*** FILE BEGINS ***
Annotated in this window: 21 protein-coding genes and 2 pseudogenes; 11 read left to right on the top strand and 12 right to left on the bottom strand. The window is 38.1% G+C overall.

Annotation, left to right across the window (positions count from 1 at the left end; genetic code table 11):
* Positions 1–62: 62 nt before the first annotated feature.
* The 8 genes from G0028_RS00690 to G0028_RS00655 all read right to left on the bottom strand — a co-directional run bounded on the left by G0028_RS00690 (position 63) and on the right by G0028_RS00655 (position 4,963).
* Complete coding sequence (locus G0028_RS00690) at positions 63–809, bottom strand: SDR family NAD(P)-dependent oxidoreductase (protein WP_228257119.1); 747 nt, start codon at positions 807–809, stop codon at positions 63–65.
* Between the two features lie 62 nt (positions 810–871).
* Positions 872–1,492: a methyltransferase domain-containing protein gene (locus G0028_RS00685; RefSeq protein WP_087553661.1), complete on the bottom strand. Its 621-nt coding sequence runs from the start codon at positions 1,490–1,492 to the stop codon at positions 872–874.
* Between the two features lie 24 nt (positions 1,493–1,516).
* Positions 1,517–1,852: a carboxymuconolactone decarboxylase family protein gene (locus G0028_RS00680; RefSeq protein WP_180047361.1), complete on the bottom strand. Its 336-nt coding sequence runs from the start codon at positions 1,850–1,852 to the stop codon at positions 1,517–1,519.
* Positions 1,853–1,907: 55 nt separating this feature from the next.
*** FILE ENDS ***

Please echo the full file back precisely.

Annotated in this window: 21 protein-coding genes and 2 pseudogenes; 11 read left to right on the top strand and 12 right to left on the bottom strand. The window is 38.1% G+C overall.

Annotation, left to right across the window (positions count from 1 at the left end; genetic code table 11):
* Positions 1–62: 62 nt before the first annotated feature.
* The 8 genes from G0028_RS00690 to G0028_RS00655 all read right to left on the bottom strand — a co-directional run bounded on the left by G0028_RS00690 (position 63) and on the right by G0028_RS00655 (position 4,963).
* Complete coding sequence (locus G0028_RS00690) at positions 63–809, bottom strand: SDR family NAD(P)-dependent oxidoreductase (protein WP_228257119.1); 747 nt, start codon at positions 807–809, stop codon at positions 63–65.
* Between the two features lie 62 nt (positions 810–871).
* Positions 872–1,492: a methyltransferase domain-containing protein gene (locus G0028_RS00685; RefSeq protein WP_087553661.1), complete on the bottom strand. Its 621-nt coding sequence runs from the start codon at positions 1,490–1,492 to the stop codon at positions 872–874.
* Between the two features lie 24 nt (positions 1,493–1,516).
* Positions 1,517–1,852: a carboxymuconolactone decarboxylase family protein gene (locus G0028_RS00680; RefSeq protein WP_180047361.1), complete on the bottom strand. Its 336-nt coding sequence runs from the start codon at positions 1,850–1,852 to the stop codon at positions 1,517–1,519.
* Positions 1,853–1,907: 55 nt separating this feature from the next.